Campaign for Liberty has joined a broad-based coalition in support of H.R. 4350, Representative Justin Amash's (MI-03) legislation repealing the Cybersecurity Information Sharing Act (CISA). CISA, which does little or nothing to protect our cybersecurity but does a lot to take away our privacy, was buried in last year's Omnibus spending bill.
The version of CISA included in the Ominbus is actually worse than the versions that passed the House and Senate as standalone bills last year. As I wrote at the time of the debate over the Omnibus:
As you can see from this chart prepared by the Open Technology Institute, almost every aspect of the new version of CISA is worse than the alternatives. Perhaps the worst aspect of this bill is that the changes make it clear that this bill has nothing to do with cyber security and everything to do with spying on us. As Techdirt reports:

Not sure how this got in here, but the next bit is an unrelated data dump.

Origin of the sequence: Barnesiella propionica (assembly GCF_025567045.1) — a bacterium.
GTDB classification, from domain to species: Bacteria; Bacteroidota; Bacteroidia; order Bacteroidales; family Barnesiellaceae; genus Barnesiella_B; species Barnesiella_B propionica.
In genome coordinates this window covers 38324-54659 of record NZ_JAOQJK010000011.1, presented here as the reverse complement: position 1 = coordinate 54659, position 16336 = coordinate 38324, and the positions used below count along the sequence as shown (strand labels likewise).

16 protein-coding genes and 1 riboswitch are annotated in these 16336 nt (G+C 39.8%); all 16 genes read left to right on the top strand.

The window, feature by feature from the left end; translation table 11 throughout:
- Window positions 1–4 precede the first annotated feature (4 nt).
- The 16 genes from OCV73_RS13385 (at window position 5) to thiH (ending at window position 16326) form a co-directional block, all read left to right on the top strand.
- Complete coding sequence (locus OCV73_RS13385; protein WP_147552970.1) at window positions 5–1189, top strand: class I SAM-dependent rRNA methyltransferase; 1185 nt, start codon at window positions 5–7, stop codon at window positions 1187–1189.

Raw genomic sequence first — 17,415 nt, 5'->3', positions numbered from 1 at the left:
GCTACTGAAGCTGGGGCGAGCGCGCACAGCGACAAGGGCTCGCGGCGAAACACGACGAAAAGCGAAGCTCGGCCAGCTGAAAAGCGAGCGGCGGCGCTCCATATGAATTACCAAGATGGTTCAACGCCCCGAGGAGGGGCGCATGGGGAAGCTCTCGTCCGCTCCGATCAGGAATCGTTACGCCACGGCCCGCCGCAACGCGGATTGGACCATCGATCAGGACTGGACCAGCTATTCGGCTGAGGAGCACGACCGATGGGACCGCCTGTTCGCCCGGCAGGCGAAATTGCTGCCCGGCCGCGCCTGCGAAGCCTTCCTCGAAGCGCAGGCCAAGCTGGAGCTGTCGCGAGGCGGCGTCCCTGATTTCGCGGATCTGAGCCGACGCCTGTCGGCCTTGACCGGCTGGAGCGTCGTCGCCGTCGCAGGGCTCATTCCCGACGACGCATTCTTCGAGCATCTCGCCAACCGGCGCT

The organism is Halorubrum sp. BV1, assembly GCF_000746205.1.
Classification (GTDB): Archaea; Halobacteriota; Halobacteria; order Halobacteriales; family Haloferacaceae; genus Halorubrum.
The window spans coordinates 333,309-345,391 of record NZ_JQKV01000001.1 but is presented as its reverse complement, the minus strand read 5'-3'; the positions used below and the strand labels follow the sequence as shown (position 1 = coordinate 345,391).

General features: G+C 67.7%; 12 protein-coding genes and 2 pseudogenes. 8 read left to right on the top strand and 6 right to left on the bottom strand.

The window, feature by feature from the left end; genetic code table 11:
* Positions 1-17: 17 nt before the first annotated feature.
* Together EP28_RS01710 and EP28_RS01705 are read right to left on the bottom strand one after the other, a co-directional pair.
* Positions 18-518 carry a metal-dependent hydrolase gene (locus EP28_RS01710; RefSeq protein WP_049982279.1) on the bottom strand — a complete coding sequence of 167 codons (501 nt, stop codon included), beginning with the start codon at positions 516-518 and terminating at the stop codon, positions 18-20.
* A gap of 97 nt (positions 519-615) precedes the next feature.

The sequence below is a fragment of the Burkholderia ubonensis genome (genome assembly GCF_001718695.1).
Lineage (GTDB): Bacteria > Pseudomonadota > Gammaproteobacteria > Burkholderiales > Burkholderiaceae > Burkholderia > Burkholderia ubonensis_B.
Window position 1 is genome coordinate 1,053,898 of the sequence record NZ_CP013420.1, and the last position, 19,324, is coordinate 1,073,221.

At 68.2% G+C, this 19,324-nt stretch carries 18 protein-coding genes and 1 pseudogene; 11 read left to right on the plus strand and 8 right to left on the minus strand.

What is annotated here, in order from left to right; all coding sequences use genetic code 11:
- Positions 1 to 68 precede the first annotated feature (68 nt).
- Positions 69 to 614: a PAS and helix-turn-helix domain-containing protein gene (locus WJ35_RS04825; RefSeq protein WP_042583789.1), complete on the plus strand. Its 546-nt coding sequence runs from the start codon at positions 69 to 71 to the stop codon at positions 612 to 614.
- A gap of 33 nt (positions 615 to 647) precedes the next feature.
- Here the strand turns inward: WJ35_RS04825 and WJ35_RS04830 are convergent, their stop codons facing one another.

The latest version of CISA that they're looking to put into the omnibus:
Removes the prohibition on information being shared with the NSA, allowing it to be shared directly with NSA (and DOD), rather than first having to go through DHS. While DHS isn't necessarily wonderful, it's a lot better than NSA. And, of course, if this were truly about cybersecurity, not surveillance, DHS makes a lot more sense than NSA.
Directly removes the restrictions on using this information for "surveillance" activities. You can't get much more direct than that, right?